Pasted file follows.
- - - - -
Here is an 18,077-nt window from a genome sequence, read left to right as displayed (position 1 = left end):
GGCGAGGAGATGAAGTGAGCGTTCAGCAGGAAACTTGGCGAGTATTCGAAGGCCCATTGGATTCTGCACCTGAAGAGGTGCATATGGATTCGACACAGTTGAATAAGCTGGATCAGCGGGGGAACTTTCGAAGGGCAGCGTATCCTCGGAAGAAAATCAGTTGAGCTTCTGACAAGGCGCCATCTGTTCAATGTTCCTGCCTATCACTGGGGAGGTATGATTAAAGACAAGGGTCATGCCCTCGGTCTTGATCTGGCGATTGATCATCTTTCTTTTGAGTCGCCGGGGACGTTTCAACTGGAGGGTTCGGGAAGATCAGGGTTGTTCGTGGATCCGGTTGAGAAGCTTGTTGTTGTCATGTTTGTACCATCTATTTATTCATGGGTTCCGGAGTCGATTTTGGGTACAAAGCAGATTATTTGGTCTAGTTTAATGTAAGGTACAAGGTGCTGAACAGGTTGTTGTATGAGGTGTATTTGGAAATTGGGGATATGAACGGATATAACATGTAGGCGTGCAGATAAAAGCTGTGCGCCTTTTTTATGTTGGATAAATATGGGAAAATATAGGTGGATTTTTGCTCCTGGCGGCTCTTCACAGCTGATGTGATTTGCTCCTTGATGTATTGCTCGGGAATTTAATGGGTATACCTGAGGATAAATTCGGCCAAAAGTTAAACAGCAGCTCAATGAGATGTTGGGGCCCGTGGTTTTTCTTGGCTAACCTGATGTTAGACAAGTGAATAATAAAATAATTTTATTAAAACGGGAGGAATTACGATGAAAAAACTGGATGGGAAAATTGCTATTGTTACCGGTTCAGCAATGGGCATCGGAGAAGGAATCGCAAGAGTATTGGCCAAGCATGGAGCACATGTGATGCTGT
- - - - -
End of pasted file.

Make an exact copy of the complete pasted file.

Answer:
Here is an 18,077-nt window from a genome sequence, read left to right as displayed (position 1 = left end):
GGCGAGGAGATGAAGTGAGCGTTCAGCAGGAAACTTGGCGAGTATTCGAAGGCCCATTGGATTCTGCACCTGAAGAGGTGCATATGGATTCGACACAGTTGAATAAGCTGGATCAGCGGGGGAACTTTCGAAGGGCAGCGTATCCTCGGAAGAAAATCAGTTGAGCTTCTGACAAGGCGCCATCTGTTCAATGTTCCTGCCTATCACTGGGGAGGTATGATTAAAGACAAGGGTCATGCCCTCGGTCTTGATCTGGCGATTGATCATCTTTCTTTTGAGTCGCCGGGGACGTTTCAACTGGAGGGTTCGGGAAGATCAGGGTTGTTCGTGGATCCGGTTGAGAAGCTTGTTGTTGTCATGTTTGTACCATCTATTTATTCATGGGTTCCGGAGTCGATTTTGGGTACAAAGCAGATTATTTGGTCTAGTTTAATGTAAGGTACAAGGTGCTGAACAGGTTGTTGTATGAGGTGTATTTGGAAATTGGGGATATGAACGGATATAACATGTAGGCGTGCAGATAAAAGCTGTGCGCCTTTTTTATGTTGGATAAATATGGGAAAATATAGGTGGATTTTTGCTCCTGGCGGCTCTTCACAGCTGATGTGATTTGCTCCTTGATGTATTGCTCGGGAATTTAATGGGTATACCTGAGGATAAATTCGGCCAAAAGTTAAACAGCAGCTCAATGAGATGTTGGGGCCCGTGGTTTTTCTTGGCTAACCTGATGTTAGACAAGTGAATAATAAAATAATTTTATTAAAACGGGAGGAATTACGATGAAAAAACTGGATGGGAAAATTGCTATTGTTACCGGTTCAGCAATGGGCATCGGAGAAGGAATCGCAAGAGTATTGGCCAAGCATGGAGCACATGTGATGCTGT